One last point of note about this article is when Fox says “the book is a pathway to the rest of the world, to a huge conversation about what’s going on in the child’s life.” This is so true. I’m looking forward to picking up her latest book “Tell Me About Your Day Today” as a way of encouraging my daughter to reflect on her day and share it with me. Thinking back, last year, we actually spent time each night at bedtime reflecting on what we did that day, then we each chose what our favourite part of our day was. I think we need to bring back that little ritual. It’s a nice way of recapping all that we did, discussing things that need attention and each having an opportunity to show gratitude for what it was that day that we appreciated most. A really nice way to end the day!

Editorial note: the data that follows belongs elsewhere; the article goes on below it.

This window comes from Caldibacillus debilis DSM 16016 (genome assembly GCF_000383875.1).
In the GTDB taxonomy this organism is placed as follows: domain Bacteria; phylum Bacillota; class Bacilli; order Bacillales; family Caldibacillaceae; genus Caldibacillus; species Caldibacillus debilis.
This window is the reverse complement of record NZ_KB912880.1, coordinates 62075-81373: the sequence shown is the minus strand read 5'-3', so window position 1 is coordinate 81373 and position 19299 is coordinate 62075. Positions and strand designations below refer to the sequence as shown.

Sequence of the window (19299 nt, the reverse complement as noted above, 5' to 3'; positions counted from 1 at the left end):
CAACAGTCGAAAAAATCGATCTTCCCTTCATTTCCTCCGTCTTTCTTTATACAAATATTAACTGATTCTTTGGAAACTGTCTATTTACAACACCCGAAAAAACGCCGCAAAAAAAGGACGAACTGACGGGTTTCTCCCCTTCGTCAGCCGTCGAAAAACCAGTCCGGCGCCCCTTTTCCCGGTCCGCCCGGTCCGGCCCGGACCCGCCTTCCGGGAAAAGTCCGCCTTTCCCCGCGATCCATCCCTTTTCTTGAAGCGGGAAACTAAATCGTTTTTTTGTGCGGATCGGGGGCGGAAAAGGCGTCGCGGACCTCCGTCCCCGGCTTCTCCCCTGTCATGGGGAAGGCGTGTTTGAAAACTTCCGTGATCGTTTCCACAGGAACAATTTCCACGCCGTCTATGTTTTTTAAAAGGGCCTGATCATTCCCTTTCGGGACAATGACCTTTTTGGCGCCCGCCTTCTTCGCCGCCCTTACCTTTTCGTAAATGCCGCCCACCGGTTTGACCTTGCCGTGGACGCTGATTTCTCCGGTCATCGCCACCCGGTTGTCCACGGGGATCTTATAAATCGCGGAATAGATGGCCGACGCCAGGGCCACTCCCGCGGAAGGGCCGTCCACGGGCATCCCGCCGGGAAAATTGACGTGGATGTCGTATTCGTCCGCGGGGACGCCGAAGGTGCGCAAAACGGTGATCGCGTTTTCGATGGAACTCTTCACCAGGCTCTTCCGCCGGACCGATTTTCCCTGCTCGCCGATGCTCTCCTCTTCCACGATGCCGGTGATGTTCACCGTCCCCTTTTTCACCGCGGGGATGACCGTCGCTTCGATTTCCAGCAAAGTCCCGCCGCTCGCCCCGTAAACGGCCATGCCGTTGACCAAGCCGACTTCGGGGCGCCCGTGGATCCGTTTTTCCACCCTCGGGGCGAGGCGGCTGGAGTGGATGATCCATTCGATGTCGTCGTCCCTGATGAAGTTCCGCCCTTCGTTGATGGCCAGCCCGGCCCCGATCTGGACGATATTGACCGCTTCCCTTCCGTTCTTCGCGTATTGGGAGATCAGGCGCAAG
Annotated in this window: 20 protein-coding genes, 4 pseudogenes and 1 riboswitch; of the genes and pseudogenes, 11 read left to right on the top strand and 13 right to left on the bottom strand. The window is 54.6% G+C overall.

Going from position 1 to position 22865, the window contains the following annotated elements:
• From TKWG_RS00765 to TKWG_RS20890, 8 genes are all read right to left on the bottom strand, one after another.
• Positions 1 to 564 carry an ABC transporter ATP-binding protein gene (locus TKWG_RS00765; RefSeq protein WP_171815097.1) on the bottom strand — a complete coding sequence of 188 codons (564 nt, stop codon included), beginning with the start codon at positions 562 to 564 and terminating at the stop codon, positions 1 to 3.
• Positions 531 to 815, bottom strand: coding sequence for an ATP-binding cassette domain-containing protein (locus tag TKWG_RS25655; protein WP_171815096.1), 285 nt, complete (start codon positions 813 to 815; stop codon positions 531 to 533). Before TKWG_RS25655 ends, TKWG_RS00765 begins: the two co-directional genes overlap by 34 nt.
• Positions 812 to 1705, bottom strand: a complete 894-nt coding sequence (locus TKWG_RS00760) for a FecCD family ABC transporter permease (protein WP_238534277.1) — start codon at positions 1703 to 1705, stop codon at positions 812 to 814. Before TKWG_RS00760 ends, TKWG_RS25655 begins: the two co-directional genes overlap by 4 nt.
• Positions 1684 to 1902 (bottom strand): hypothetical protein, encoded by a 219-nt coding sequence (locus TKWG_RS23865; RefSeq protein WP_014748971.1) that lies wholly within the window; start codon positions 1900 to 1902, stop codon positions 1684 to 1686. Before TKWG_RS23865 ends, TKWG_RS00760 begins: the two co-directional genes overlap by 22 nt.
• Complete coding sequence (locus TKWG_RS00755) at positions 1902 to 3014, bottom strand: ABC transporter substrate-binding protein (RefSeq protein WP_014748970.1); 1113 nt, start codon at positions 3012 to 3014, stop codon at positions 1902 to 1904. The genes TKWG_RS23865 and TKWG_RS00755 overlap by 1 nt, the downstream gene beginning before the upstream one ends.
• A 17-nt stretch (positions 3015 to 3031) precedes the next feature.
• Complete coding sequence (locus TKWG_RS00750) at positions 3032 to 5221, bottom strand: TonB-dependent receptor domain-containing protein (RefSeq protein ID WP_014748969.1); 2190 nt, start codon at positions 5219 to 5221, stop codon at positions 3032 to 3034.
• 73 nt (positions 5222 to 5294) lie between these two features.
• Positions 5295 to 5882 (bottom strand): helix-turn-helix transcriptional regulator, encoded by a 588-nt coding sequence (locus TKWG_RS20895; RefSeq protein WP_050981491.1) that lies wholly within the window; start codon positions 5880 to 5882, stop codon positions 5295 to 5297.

Mem Fox also gave the Keynote at the 2012 NAEYC Annual Conference in Atlanta last week where she shared why reading to children changes their whole life journey. That’s pretty profound!  I wish I was there! But, I did find notes from someone who was.

Early Childhood Development – Dr. Fraser Mustard

“The first six years of life set the stage for lifelong learning, behaviour, health and well-being.” Dr. J Fraser Mustard

Dr. Fraser Mustard, renowned for his work in early human development passed away November 16th, 2011.  I hadn’t heard of him until seeing articles celebrating his life for his unwaivering championing of the importance of early brain development.  But I have certainly felt his impact through the Early Years Centres that I’ve enjoyed using over the years. And I certainly share his passion for the importance of the early years in a child’s life.